And there was sort of this weird wink-wink happening
around the campus of NYU.
I would sell them to my friends,
and all the bars around NYU, when you were 19,
they would see it, and I would have to imagine they knew
because it was, like, you know, a terrible fake ID replica.
But they kind of were like, "I'll give you a beer with this,
and you better be able to walk out of here,
but, like, we're not getting drunk on it.
This is going to be a one-time pass."
You do silly things when you're a kid.
And wait. What year did you start "SNL"?
Do you ever remember meeting me there?
I knew you didn't. That's okay. So, listen.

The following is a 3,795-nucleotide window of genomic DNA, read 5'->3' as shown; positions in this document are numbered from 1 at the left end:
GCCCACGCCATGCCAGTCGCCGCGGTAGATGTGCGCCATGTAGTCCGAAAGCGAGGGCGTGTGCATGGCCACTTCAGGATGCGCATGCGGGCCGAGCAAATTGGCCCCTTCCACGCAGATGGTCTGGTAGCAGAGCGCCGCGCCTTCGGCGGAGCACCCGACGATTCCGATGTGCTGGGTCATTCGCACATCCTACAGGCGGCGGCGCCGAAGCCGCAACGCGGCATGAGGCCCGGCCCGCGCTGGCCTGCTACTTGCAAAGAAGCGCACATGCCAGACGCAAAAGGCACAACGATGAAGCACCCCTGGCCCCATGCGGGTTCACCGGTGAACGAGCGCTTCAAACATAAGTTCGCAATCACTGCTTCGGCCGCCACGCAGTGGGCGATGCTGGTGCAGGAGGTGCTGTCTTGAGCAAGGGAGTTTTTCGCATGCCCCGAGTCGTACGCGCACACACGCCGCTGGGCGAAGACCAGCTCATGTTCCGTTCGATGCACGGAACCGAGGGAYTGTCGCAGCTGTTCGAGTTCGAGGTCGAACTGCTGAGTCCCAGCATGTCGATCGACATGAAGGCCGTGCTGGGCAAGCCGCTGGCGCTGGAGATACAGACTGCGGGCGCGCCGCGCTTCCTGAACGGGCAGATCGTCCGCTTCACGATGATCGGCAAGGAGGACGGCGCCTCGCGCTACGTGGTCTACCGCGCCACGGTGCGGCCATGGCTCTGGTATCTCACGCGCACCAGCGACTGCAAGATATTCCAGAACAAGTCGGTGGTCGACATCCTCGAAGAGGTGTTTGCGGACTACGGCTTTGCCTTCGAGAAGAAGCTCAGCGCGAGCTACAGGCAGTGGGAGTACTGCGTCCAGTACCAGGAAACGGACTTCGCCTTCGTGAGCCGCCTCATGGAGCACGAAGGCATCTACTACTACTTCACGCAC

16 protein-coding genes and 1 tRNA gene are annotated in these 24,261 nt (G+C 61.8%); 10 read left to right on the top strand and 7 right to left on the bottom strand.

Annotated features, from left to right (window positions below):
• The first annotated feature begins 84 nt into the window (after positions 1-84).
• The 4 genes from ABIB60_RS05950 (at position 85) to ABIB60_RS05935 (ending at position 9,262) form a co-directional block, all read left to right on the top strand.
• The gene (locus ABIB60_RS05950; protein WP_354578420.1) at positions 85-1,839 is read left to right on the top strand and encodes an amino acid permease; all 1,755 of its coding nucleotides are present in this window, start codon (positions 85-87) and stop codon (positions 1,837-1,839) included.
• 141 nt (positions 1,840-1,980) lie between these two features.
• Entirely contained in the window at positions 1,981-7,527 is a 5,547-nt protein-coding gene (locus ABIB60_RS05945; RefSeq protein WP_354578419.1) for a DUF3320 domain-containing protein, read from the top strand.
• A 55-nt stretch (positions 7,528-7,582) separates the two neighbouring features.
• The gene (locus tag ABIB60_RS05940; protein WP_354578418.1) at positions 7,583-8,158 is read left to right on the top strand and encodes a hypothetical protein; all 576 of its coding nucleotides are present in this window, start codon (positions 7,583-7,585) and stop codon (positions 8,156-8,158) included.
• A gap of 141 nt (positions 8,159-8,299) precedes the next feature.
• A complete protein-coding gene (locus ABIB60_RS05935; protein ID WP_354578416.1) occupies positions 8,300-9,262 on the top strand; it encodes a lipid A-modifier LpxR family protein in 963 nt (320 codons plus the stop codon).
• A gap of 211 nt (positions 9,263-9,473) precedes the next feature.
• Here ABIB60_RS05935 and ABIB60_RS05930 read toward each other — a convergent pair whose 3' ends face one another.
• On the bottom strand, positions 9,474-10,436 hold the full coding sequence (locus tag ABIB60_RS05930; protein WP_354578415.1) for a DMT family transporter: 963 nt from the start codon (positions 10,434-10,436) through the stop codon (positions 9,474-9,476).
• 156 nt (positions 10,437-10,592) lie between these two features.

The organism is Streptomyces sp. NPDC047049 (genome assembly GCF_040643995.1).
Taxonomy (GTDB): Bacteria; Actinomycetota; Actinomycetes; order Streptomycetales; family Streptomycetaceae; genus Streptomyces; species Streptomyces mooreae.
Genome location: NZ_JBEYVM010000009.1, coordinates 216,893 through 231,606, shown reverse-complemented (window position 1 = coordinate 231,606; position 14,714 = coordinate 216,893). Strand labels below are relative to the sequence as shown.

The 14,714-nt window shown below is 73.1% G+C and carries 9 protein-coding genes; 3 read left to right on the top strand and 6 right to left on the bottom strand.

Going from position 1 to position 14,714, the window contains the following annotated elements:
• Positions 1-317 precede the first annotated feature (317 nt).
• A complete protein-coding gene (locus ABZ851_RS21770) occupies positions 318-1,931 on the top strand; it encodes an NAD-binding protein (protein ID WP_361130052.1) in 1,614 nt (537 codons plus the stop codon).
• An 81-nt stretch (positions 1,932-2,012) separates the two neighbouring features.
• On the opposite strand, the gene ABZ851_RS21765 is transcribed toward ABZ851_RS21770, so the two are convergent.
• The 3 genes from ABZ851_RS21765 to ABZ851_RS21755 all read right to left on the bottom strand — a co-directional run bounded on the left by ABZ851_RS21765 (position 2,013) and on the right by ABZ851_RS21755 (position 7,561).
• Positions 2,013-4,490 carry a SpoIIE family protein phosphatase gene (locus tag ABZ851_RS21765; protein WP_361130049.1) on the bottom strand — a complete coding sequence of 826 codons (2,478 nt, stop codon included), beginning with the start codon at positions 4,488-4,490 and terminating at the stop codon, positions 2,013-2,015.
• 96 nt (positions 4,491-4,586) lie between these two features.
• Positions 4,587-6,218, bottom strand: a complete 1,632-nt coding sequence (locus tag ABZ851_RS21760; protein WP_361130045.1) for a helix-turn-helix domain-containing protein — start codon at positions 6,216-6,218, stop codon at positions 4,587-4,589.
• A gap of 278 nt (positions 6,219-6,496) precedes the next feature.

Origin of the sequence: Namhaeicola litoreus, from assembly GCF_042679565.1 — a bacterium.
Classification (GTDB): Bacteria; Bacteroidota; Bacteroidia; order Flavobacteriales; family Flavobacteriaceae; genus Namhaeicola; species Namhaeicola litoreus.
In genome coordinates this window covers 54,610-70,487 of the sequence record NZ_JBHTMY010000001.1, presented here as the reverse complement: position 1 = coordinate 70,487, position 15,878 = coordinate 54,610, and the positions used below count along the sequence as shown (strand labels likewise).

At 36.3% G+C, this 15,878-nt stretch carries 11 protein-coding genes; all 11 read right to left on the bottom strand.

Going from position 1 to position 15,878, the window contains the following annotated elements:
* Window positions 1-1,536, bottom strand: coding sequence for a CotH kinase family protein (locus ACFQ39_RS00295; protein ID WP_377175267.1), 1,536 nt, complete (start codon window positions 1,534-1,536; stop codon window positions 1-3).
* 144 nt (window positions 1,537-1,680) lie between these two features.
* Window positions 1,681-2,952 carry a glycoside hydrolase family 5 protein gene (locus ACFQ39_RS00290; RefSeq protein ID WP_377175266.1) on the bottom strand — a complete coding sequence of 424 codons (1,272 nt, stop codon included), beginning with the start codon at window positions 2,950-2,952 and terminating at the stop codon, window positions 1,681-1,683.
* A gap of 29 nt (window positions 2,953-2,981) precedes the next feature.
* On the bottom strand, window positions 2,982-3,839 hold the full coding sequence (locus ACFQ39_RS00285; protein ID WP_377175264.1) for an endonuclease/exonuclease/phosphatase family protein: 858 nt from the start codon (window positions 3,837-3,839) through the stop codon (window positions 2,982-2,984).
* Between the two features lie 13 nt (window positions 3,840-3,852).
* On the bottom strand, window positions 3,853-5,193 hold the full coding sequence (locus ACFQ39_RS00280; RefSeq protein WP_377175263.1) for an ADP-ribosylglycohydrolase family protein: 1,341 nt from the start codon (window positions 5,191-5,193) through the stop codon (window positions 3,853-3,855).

So, when I was in college --
This is a major blast from the past.
When I was in college, Ariel Ashe,
who was one of my best friends in college, who was the --
I know. Hello. I know.
-I love Ariel Ashe.
-The assistant -- the intern in the set department...
-...to Landon, I think his name was.
And so obviously I went there every weekend
and would, like, walk around the halls.
But mind you, I looked maybe 13, okay?
I was 18, but I was definitely like --
-This is a photo of you from that time.
-That's a photo of me. Right. Exactly.
That was my ID at the time.
I blew it up and put it on the back of the book.
-Ariel Ashe is the best.
-But that's where I first became friends with Mike Schur.
Because, I mean, look. You were on the show. You were very cool.
But, like, Mike, who was also a little baby-boy writer there,
that's how I first became friends with him.
-And you ended up doing "The Good Place."
Wow. That is -- -Cut to "The Good Place."
Isn't that nuts?